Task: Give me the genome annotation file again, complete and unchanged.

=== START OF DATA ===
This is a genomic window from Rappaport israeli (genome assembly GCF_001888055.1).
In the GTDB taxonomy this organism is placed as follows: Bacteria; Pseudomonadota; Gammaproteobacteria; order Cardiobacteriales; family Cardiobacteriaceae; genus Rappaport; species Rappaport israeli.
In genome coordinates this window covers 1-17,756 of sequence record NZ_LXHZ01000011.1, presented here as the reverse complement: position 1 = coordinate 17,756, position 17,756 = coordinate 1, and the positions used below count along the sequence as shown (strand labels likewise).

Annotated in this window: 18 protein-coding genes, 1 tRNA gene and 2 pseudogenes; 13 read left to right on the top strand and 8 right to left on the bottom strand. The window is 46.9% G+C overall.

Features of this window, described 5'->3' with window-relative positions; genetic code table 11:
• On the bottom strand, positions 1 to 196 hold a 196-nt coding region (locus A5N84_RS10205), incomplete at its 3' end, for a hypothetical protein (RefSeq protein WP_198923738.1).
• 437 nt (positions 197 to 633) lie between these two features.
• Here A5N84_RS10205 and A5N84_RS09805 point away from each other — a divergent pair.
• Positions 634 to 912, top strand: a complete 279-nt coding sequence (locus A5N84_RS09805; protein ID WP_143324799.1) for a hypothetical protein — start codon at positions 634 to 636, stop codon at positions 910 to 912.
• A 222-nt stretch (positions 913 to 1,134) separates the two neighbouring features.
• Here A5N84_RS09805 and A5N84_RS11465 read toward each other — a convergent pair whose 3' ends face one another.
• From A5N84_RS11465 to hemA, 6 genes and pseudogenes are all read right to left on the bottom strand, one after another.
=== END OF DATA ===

This is a genomic window from Rappaport israeli (genome assembly GCF_001888055.1).
In the GTDB taxonomy this organism is placed as follows: Bacteria; Pseudomonadota; Gammaproteobacteria; order Cardiobacteriales; family Cardiobacteriaceae; genus Rappaport; species Rappaport israeli.
In genome coordinates this window covers 1-17,756 of sequence record NZ_LXHZ01000011.1, presented here as the reverse complement: position 1 = coordinate 17,756, position 17,756 = coordinate 1, and the positions used below count along the sequence as shown (strand labels likewise).

Annotated in this window: 18 protein-coding genes, 1 tRNA gene and 2 pseudogenes; 13 read left to right on the top strand and 8 right to left on the bottom strand. The window is 46.9% G+C overall.

Features of this window, described 5'->3' with window-relative positions; genetic code table 11:
• On the bottom strand, positions 1 to 196 hold a 196-nt coding region (locus A5N84_RS10205), incomplete at its 3' end, for a hypothetical protein (RefSeq protein WP_198923738.1).
• 437 nt (positions 197 to 633) lie between these two features.
• Here A5N84_RS10205 and A5N84_RS09805 point away from each other — a divergent pair.
• Positions 634 to 912, top strand: a complete 279-nt coding sequence (locus A5N84_RS09805; protein ID WP_143324799.1) for a hypothetical protein — start codon at positions 634 to 636, stop codon at positions 910 to 912.
• A 222-nt stretch (positions 913 to 1,134) separates the two neighbouring features.
• Here A5N84_RS09805 and A5N84_RS11465 read toward each other — a convergent pair whose 3' ends face one another.
• From A5N84_RS11465 to hemA, 6 genes and pseudogenes are all read right to left on the bottom strand, one after another.